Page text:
Hidden Pain in Pain Pill
Vicodin's euphoria can extract a price,
and Limbaugh may be paying for it.
By Greg Critser,
Greg Critser is the author of "Fat Land: How Americans Became the Fattest
People in the World" and the forthcoming "One Nation, Under Pills."
Just when really serious things like war, disease and a bummer economy threaten to make the media business a rather dreary realm, enter the downfall by drugs of Rush Limbaugh. The drama has spawned comparisons (he's the "new Elmer Gantry"), compassion (he's an addict and we should show mercy even if he didn't show it to others) and vengeful rebuke (talk about hypocrisy!). Yet the truth about Limbaugh's fall may be more mundane than anyone wants to admit, Limbaugh included. Beyond the cultural politics swirling outside his detox room door, one truth is clear: What you don't know can hurt you, especially when it comes to a little pill called Vicodin, one of the painkillers Limbaugh is said to have used.
Anyone who's had a tennis injury, root canal or — at least on the Westside — a bad hangnail knows Vicodin is good stuff. Not only does it kill pain but it also, as "Permanent Midnight" author Jerry Stahl said about heroin, "makes you feel so good, you feel like calling the phone company and telling them what a good job they're doing." Between 1988 and 1998, the number of prescriptions written per year for first-time users — most of them middle- and upper-middle-class — of Vicodin and similar powerful painkillers grew from 500,000 to 1.6 million. Some of the people who got those prescriptions have undoubtedly become addicted to the euphoria they produce.
And yet this aspect of Vicodin is little appreciated by the prescription-writing medical community. That is because critical, objective information about the drug — the kind we are accustomed to in these days of long FDA reviews and dramatic advisory committee meetings — is thin at best.
Hydrocodone (the chemical name of Vicodin's primary ingredient along with acetaminophen) is one of hundreds of older drugs that were introduced before 1962, when Congress passed a landmark amendment to the Food and Drug Act that gave the FDA much more power to oversee safety and efficacy testing. But buried in a series of tests done in the 1930s are a number of troubling facts.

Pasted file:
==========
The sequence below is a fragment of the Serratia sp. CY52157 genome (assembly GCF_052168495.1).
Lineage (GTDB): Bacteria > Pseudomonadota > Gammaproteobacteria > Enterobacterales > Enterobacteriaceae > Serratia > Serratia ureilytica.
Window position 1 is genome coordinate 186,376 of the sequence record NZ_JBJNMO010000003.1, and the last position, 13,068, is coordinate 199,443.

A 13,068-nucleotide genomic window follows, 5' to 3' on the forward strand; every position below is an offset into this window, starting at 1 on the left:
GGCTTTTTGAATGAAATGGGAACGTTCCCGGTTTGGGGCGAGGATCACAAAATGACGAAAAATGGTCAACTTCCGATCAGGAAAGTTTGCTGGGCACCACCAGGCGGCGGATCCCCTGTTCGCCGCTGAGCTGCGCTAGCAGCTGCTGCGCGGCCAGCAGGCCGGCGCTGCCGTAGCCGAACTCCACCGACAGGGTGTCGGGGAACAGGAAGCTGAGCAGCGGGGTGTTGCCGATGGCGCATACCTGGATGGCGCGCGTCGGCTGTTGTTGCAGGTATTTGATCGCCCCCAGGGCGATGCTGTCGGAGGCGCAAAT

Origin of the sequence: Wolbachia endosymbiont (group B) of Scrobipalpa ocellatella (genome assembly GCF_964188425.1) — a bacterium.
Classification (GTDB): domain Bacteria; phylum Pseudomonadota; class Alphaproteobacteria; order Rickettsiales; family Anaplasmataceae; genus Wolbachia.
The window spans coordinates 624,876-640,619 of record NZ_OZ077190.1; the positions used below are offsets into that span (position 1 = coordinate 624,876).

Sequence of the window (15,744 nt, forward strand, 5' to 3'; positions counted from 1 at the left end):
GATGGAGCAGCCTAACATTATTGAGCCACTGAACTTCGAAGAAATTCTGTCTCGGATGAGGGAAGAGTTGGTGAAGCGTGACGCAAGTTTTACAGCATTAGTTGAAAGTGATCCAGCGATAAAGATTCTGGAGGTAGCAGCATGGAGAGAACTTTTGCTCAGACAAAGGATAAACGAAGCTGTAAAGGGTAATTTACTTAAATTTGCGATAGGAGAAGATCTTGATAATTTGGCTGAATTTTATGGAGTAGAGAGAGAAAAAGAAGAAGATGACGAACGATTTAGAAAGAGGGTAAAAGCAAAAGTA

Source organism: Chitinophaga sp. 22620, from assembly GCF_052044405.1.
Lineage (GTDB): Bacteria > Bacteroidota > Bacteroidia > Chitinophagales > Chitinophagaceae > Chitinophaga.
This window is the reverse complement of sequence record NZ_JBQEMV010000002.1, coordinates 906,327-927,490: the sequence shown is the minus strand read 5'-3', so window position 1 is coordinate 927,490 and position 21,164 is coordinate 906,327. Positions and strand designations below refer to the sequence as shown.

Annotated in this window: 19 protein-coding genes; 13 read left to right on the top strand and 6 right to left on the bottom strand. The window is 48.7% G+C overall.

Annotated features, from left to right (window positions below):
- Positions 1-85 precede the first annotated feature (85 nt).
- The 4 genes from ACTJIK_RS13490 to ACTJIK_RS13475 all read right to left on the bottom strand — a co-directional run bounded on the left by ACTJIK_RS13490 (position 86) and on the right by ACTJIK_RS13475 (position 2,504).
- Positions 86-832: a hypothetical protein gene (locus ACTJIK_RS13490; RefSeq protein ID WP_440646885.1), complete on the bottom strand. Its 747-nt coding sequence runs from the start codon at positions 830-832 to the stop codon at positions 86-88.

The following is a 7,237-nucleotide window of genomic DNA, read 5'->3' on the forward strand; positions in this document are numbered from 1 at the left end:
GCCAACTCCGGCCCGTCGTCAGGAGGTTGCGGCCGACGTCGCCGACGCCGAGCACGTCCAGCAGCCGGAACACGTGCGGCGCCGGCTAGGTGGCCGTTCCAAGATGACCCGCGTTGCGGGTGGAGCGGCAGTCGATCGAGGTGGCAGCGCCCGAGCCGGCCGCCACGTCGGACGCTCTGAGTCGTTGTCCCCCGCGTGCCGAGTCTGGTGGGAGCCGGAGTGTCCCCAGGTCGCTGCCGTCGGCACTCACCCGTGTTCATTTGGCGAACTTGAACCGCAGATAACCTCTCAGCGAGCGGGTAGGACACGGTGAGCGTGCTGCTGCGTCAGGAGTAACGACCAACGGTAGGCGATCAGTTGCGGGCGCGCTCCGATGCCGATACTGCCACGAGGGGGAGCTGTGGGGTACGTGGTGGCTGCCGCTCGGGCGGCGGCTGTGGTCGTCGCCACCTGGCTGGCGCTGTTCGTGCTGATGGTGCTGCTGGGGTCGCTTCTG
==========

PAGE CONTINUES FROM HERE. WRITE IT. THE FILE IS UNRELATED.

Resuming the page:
First, a primer: Hydrocodone was first manufactured in the early 1920s by the German pharmaceutical company Knoll. As its name denotes, hydrocodone is the codeine molecule with a hydrogen atom attached. At the time, Knoll believed hydrogenizing codeine might make it less toxic and easier on the stomach. At about the same time, the U.S. government was searching for an answer to the growing "opium problem," the thousands of middle-class Americans who became hooked on opium derivatives then used as cough suppressants. In 1929, the U.S. Bureau of Social Hygiene gave the National Research Council several million dollars to study various new compounds like hydrocodone, seeking to find a less addictive painkiller.
To do so, the National Research Council appointed Dr. Nathan Eddy, a pharmacologist and professor at the University of Michigan. Eddy's charge was to assess the safety, efficacy and side effects of 350 drugs, from morphine and codeine to Dilaudid and hydrocodone. Efficacy testing was rigorously carried out on hundreds of laboratory animals. To find out how well a substance killed pain, Eddy devised a test in which a cat would be immobilized by a series of metal clamps; pressure would then be applied to its tail. A researcher would record how hard and long the pressure was applied before the animal "displayed a response." The animal would then be dosed with any one of a number of compounds. The researcher would then apply the same pressure, say, 25 minutes later. If the animal did not yelp, more pressure would be applied until the it finally "displayed a response." The difference between the first number and the last came to represent the compound's "analgesic effect."